Check out my music:

Casio CZ-1000 review

(I originally posted this at Gearspace)

In the 1980s, digital technology made programmable polyphonic synthesizers affordable. While other companies made low cost (or, should I say, lower cost) digital or hybrid synths first (Korg led the way in the early 1980s, with their Polysix, Poly-61, and 707 synthesizers), Casio made fully programmable polyphonic synthesizers really affordable with their CZ lineup.

With a street price in 1986 of only $300, the CZ-1000 made it possible for pretty much anyone to get a synthesizer. It was no preset synth: The machine was fully programmable.

The CZ series uses a very crude simulation of analog synthesizers called “Phase distortion”. A sine wave is modulated to sound like a sawtooth, square, pulse, or any of a few non-traditional waveforms — a waveform “morphs” between a sine wave and the waveform with full harmonics, sounding something like a classic analog filter.

Since the synthesizer is fully digital, it is more flexible than a traditional analog synths in a few ways: I already mentioned it had more waveforms than an old-school analog synth; it also uses eight stage envelopes instead of a traditional ADSR envelope. When two oscillators are stacked, each oscillator can have its own pitch, filter, and volume envelope.

Since the phase distortion filter did not have filter resonance, three of the eight waveforms included with the CZ series crudely emulated it.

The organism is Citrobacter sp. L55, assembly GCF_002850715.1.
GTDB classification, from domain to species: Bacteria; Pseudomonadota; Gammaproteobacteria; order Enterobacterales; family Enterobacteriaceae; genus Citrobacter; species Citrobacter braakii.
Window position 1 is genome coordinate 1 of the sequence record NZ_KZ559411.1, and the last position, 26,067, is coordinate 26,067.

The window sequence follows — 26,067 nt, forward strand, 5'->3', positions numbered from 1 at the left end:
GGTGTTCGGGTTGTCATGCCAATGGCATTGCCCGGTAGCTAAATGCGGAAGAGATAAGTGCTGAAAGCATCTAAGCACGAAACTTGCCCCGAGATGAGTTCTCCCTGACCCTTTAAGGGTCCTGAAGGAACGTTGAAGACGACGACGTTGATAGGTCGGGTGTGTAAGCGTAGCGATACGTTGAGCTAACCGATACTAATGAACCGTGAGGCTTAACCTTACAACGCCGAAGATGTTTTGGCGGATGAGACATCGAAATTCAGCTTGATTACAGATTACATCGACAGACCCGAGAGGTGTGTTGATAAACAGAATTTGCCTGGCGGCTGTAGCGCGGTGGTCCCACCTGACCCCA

In addition to a simple pitch vibrato, the CZ synthesizer allows the two waveforms to be ring modulated, allowing a lot of “DX7” style sounds, as well as having the second oscillator “noise” modulated, which can make for some interesting percussive sounds.

The CZ synths, when emulating a classic analog synth, tend to sound somewhat thin. Some of the CZ’s non-analog waveforms, when combined, sound less thin, albeit with a distinct digital quality to them. I got my best results for pad sounds from the CZs using external processing; it can have a great electronic analog sound by being run through a guitar phaser pedal.

It is possible to stack up to four oscillators on a single sound via “tone mix”, which is especially useful for synth bass sounds. The CZs are good at making deep bass sounds.

It’s very flexible; I spent years before I had money to buy other synths exploring all of the sounds this thing can generate and finding some pretty amazing sounds in it years after a bought it, including a voice-like sound (generated with ring modulation) my friends thought was a digital sample.

Once advantage of using mostly digital parts is that these critters tend to hold up well. However, after two decades, the relays in my CZ-1000 started acting up and the line out sometimes does not work. The headphone output still works, and while most shops will not repair a CZ-1000, the replays can either be replaced, or more simply cleaned.

These had a street price of around $100 in the mid-2010s; these days, COVID-19 has increased the price of synthesizers so these start around $250 ($150 if in “for parts” condition).